Eating on bio-time can help you manage weight. In a 2013 study of 420 overweight or obese men and women, researchers at the University of Murcia, Spain, put the subjects on a diet of 1,400 calories per day for twenty weeks. Half of the subjects were "early eaters," having their biggest meal of the day before 3:00 p.m. The other half, the "late eaters," had their biggest meal after 3:00 p.m. The two groups ate the same quantities of the same food, exercised at similar intensity and frequency, slept the same number of hours, and had comparable appetite hormones and gene function. Which group lost more weight? The early eaters lost twenty-two pounds, on average; the late eaters lost, on average, seventeen pounds, a 25 percent difference. The late eaters were more likely to skip breakfast.

Living on bio-time can make you happier. In 2015, researchers at Copenhagen University Hospital, in Denmark, treated seventy-five patients with major depression through the use of either daily chronotherapy (bright light exposure and a consistent wake time) or exercise. Sixty-two percent of the chronotherapy patients went into remission in six months. Only 38 percent of the exercisers did.

Running on bio-time can make you faster. In 2015, a team from the University of Birmingham, England, set out to find a connection between athletes' performance and whether they felt alert and active in the morning (morningness) or alert and active in the evening (eveningness). There is one, indeed. The number of hours between a runner's wake time and race time had a huge impact on performance. If the late risers ran in the evening, they were much faster than if they ran in the morning, for example. The differences in speed were significant, measuring up to 26 percent.

In the pages ahead, you'll read more about these and many other studies. They offer proof of the importance of keeping good bio-time, and demonstrate the dangers of ignoring it. The scientific fact is, if you are time-wise, your life will tick along like clockwork.

If you are out of sync with your inner timing, you're working against your own biology. When has that ever been a good idea?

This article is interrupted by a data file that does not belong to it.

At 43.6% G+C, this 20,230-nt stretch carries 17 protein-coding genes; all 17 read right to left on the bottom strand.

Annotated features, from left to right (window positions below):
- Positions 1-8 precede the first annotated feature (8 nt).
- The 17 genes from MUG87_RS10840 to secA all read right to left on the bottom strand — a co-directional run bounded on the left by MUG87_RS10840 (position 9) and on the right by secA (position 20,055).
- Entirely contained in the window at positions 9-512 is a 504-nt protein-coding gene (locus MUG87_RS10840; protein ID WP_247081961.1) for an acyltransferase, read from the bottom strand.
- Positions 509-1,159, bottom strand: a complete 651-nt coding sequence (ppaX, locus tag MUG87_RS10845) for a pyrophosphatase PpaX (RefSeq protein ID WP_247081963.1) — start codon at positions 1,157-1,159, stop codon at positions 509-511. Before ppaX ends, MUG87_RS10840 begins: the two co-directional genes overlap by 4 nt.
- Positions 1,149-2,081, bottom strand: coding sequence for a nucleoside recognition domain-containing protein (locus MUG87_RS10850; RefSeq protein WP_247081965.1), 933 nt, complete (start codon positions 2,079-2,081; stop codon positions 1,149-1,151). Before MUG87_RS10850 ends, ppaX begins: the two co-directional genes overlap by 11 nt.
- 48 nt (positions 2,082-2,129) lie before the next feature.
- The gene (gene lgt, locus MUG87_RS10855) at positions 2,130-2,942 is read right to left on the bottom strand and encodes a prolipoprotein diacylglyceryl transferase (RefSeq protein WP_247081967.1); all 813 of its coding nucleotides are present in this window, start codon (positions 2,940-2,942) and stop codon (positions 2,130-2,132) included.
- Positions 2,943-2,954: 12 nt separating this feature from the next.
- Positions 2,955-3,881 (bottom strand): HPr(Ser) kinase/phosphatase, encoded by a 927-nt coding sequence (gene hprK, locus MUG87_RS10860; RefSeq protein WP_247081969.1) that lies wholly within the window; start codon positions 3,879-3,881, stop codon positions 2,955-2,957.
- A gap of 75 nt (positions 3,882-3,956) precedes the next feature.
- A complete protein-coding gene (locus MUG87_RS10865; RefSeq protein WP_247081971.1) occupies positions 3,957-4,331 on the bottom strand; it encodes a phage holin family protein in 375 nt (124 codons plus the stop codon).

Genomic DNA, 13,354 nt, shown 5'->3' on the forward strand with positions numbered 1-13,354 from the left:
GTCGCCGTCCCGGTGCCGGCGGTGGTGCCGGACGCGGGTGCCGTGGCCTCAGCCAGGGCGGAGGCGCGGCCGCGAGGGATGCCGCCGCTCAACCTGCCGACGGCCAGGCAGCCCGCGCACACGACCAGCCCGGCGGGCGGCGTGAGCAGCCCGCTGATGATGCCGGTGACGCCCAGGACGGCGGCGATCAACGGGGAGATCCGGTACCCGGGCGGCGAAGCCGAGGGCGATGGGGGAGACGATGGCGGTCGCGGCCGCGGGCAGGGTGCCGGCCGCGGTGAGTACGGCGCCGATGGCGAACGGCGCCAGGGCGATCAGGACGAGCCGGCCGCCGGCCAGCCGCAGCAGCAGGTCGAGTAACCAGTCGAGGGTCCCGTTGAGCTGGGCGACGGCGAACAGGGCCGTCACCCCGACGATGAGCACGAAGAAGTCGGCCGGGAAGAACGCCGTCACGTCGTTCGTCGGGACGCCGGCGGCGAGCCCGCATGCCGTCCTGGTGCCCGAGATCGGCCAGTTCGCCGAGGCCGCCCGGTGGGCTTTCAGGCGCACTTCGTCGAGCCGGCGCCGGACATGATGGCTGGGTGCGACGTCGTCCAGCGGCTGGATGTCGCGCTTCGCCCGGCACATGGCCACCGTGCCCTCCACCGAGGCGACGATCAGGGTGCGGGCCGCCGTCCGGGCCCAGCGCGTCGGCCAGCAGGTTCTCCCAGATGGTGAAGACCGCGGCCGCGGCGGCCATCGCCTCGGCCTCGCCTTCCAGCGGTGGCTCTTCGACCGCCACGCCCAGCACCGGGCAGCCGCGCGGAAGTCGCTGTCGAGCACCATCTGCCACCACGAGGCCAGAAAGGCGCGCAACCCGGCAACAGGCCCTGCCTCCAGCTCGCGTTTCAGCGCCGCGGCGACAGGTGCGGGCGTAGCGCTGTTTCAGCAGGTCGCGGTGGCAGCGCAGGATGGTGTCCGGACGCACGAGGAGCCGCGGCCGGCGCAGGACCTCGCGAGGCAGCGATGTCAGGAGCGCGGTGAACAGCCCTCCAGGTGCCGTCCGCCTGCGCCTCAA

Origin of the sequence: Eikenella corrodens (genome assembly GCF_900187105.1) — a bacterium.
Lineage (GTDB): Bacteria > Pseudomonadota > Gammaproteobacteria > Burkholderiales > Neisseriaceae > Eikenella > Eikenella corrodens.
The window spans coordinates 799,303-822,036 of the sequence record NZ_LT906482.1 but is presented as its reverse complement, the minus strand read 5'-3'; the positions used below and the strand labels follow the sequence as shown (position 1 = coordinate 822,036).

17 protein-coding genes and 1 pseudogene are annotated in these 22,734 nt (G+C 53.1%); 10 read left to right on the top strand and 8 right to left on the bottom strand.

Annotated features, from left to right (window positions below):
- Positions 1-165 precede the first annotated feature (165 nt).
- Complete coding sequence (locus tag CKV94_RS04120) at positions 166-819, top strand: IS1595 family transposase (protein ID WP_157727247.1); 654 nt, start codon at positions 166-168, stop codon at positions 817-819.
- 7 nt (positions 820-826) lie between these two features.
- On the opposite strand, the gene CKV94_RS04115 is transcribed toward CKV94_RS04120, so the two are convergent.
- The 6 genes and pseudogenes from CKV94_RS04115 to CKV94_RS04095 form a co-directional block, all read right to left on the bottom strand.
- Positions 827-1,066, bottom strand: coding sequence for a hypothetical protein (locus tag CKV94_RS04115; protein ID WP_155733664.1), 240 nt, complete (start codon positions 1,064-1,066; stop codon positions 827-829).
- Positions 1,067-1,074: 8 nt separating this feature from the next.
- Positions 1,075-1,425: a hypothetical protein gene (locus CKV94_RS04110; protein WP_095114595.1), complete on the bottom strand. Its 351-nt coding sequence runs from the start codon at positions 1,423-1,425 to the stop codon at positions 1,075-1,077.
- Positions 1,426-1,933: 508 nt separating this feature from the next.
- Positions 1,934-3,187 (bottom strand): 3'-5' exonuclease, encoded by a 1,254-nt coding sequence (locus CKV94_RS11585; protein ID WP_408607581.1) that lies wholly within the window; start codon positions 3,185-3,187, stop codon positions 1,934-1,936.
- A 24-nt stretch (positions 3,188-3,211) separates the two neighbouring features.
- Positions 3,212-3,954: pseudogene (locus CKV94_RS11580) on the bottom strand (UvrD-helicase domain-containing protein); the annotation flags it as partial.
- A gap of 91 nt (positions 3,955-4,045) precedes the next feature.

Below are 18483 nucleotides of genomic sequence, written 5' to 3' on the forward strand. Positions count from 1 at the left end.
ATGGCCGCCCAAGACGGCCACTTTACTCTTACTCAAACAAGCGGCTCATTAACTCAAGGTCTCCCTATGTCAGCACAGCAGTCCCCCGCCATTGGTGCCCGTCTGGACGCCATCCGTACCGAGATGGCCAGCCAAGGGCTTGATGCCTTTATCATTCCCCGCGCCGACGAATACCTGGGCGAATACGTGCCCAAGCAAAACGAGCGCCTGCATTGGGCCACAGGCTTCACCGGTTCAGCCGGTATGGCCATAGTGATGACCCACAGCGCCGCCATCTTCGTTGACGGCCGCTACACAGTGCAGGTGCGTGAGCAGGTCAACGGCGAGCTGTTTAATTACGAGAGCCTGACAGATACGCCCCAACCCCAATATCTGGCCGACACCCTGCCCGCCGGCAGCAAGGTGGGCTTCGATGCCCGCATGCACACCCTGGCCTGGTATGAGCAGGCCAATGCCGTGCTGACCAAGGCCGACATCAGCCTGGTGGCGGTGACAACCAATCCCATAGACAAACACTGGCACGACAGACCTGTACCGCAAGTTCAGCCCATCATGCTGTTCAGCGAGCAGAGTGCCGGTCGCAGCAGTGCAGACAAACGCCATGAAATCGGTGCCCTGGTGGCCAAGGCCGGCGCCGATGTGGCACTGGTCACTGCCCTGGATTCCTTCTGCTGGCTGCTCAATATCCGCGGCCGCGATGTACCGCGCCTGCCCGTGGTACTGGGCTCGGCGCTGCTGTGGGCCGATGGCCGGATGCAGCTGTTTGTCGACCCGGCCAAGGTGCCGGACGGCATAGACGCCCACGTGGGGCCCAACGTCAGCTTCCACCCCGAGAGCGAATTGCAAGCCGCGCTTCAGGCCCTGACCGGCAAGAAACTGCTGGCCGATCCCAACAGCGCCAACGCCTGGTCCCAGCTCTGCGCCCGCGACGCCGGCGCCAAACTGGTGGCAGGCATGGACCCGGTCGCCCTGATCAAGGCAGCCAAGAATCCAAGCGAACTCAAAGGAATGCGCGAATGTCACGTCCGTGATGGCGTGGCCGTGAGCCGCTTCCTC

I'm not an Edison hater. I'm not about to say you have to throw away your iPhone or go live in a cave. If not for science and technology, we wouldn't have the proof of just how profound bio-timing is to health and productivity. We can use the research and technology to help us keep near-perfect bio-time and still stay on a social schedule. That's the beauty of it: You don't have to overhaul your life to tap into the power of when. You only have to shift a few things around, set up some alarms on your phone, download my free app, and watch your life change for the better.




What's Your Chronotype?

Every person has a master biological clock ticking away inside his or her brain, and dozens of smaller biological clocks throughout his or her body.

But not every person's biological clocks keep the same time. Your friend's inner clocks might run at a different pace than yours, or your partner's, or your kids'. You know this already; you've observed that some people wake early, or don't feel hungry when you do, or are full of energy when you are winding down. Different people fall into different classifications, called "chronotypes," based on general morningness and eveningness preferences.

According to conventional wisdom and historical definition, there are three chronotypes:

1. Larks, the early risers

2. Hummingbirds, neither early nor late risers

3. Owls, the late risers

Psychologists and sleep doctors have long used a standard Morningness-Eveningness Questionnaire (MEQ) to determine an individual's chronotype. Having worked with patients and studied in the field for over fifteen years, I'd always been bothered by the three categories and how they were determined. By only assessing an individual's sleep/wake/activity preferences, the MEQ didn't match the patient population in my clinical practice at all.

The established chronotype assessment didn't include both measures of the two-step system for sleep. Along with wake preference, there is "sleep drive"—your need for sleep. Some people have higher sleep drives than others, just as some have stronger sex drives than others.

Your sleep drive is genetic, and it determines how much sleep you need and your depth of sleep.

Those with low sleep drive don't need a lot of sleep, so the night seems very long to them. Low sleep drive people are easily woken up by sound and light disturbance, and they wake up feeling less than refreshed.

Those with high sleep drive need more hours of sleep, so the night feels too short for them. High sleep drive people sleep deeply, but they wake up feeling less than refreshed no matter how much sleep they get.

Those with medium sleep drive sleep somewhat deeply and are satisfied and refreshed by seven hours of continuous rest.

The MEQ wasn't designed to take into account the individual's personality. But personality turns out to be incredibly important for figuring out chronotype. For example, morning types tend to be more health-conscious. Evening types tend to be impulsive. Neither type tends to be easygoing. This has been confirmed in dozens of studies. In a comprehensive evaluation of chronotype, personality is too big and relevant to ignore.